According to the Johns Hopkins University’s calculations, Maryland’s statewide coronavirus positivity rate rose to 5.39% as of Sunday, the second straight day it has surpassed the 5% threshold recommended by the World Health Organization before governments reopen.
The state’s back-to-back positivity rate increases during Labor Day Weekend came after Republican Gov. Larry Hogan moved the state into Stage Three of its plan to relax restrictions aimed at slowing the spread of COVID-19 last week. Before this weekend, Maryland had gone three straight weeks beneath the 5% threshold, using Hopkins’ formula.
Maryland health officials, however, reported that the state’s rolling, seven-day average positivity rate increased to only 3.63%, as of Sunday.
The difference in the rates comes from Hopkins calculating the number of people tested, while the state uses the total number of tests administered.
Maryland health officials added 512 confirmed coronavirus cases and three deaths to the state’s tally Sunday.
The three people whose deaths were announced Sunday included one person in their 50s, one person in their 70s and one person in their 80s.
A total of 3,655 people have now died from the coronavirus in Maryland, and the total number of cases has reached 112,119, officials said.
The number of Marylanders hospitalized with COVID-19 — a key metric health officials are watching — has dropped for the past three days. A total of 341 people, a dozen fewer than on Saturday, were hospitalized Sunday, officials said.
Of those, 245 patients are in acute care, eight fewer than Saturday, and 96 in intensive care, four fewer, across the state.
The green light from the governor for all businesses to reopen, subject to local authorities, came just in time for beachgoers headed to Ocean City for Labor Day Weekend — despite a far higher positivity rate in Worcester County, where the resort town is located, than the statewide average.
Worcester County’s rolling, seven-day positivity rate has declined for the past two days but remains more than double the statewide rate, at 7.58%, according to the Maryland health department.
If you do go to Ocean City, bring a mask. Face coverings are required on the boardwalk from 8 a.m. until 2 a.m.
Caroline County has the second-highest positivity rate among Maryland’s jurisdictions, and is the only other one above 5%, with 7.35%, according to the state.
The 878 cases and 25 deaths in Worcester, and 565 cases and three deaths in Caroline, however, account for fewer than in more populous areas.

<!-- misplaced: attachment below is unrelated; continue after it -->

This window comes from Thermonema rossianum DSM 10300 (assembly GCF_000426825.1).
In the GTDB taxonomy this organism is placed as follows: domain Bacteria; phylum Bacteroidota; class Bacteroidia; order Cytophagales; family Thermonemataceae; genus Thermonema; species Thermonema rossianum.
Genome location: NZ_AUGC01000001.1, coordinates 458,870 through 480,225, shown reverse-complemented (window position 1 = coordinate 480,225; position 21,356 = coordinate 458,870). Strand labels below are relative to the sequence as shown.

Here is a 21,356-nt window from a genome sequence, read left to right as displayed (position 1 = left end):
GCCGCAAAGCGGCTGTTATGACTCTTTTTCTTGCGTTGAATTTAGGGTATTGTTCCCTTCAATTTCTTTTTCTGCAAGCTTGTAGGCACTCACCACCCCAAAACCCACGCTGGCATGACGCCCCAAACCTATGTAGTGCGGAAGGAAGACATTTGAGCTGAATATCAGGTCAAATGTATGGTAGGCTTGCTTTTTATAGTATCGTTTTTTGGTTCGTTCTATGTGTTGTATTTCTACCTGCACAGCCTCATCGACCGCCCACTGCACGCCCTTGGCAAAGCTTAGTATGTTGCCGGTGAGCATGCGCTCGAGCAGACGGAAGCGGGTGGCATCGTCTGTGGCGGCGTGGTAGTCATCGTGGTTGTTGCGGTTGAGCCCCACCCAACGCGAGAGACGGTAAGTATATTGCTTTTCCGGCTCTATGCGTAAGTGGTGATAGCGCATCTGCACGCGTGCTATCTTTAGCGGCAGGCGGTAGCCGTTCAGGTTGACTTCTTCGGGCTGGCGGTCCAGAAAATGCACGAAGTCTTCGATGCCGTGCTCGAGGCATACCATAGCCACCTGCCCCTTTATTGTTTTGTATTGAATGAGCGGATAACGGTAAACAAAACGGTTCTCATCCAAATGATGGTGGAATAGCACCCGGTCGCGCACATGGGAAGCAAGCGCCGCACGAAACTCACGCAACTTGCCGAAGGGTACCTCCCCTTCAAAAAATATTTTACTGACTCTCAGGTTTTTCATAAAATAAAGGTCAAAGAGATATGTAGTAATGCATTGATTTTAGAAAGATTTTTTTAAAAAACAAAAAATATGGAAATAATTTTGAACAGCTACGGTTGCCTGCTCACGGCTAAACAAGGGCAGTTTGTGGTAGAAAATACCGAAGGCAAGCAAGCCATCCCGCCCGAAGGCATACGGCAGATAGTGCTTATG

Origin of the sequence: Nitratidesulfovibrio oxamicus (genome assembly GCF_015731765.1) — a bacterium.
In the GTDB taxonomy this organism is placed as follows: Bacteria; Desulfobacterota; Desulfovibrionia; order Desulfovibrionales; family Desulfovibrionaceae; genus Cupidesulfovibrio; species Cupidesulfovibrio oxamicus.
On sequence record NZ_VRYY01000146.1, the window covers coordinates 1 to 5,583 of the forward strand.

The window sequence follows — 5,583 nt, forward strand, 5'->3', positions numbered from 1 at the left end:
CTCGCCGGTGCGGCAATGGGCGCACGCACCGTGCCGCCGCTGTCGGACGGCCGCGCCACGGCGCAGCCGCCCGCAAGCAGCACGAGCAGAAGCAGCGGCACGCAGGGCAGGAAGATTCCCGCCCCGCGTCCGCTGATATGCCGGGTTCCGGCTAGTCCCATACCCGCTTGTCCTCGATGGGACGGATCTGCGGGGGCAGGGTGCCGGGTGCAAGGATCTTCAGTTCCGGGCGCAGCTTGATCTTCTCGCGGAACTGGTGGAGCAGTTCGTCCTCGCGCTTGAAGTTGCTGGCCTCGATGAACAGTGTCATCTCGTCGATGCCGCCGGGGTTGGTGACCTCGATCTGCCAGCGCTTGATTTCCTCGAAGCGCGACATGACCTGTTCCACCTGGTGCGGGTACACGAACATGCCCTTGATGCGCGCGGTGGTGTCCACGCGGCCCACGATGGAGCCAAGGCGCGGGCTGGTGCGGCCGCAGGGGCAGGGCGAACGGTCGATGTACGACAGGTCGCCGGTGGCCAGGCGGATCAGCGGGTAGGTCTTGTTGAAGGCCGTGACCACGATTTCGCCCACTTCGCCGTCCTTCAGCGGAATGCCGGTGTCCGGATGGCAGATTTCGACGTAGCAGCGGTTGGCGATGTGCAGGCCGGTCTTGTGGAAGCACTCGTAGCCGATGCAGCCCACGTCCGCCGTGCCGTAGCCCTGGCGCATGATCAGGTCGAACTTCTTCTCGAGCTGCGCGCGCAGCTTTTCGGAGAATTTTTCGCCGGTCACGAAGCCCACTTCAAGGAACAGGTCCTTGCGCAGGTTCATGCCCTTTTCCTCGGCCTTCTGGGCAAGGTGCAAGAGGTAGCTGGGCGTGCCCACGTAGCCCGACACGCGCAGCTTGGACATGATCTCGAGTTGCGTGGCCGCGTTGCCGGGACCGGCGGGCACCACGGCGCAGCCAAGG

Prince George’s County, which has a positivity rate of 4.67%, continues to lead the state in total coronavirus cases with 26,917. Montgomery County has a positivity rate below 3%, but leads the state in total deaths with 784.
Baltimore County has had a total of 16,183 confirmed cases and 585 deaths, and 14,834 cases and 450 deaths have been confirmed in Baltimore, according to the state.
The percentage of new cases among patients ages 10-19 dropped slightly from the previous two days, but still accounted for more than 16% of the state’s new cases Sunday, according to the health department.
The acute respiratory virus is deadliest to people older than 65 and those with preexisting conditions or compromised immune systems. But the rates of infection among youths should be closely monitored, experts say, as officials work on plans to bring students back to schools for in-person instruction.
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People in their 20s and 30s represented more than 42% of the new cases Sunday and nearly 37% of the Maryland’s total cases since the state began tracking them in March.
The pandemic continues to have a disproportionate effect on Black and Latino Marylanders.
Black people, who account for about 30% of the state’s population, make up nearly 38% of the cases and 41% of the deaths for which the patient’s race was known. Latinos, who represent about 10% of Marylanders, account for 26% of the cases and 12% of the deaths for which the race was known.
Maryland is about 60% white, but white people represent only about 28% of the state’s coronavirus cases and 42% of deaths for which the race was known, according to the state.
The patient’s race was either not known or reported in 16,792 cases and 11 deaths, according to the state. That’s nearly 15% of the cases and 0.3% of the deaths.
The state’s death toll does not include 144 patients whose deaths were presumed to have been caused by COVID-19 but whose cases were not confirmed with a laboratory test.
More than 2.06 million COVID-19 tests have been conducted in Maryland, according to the state.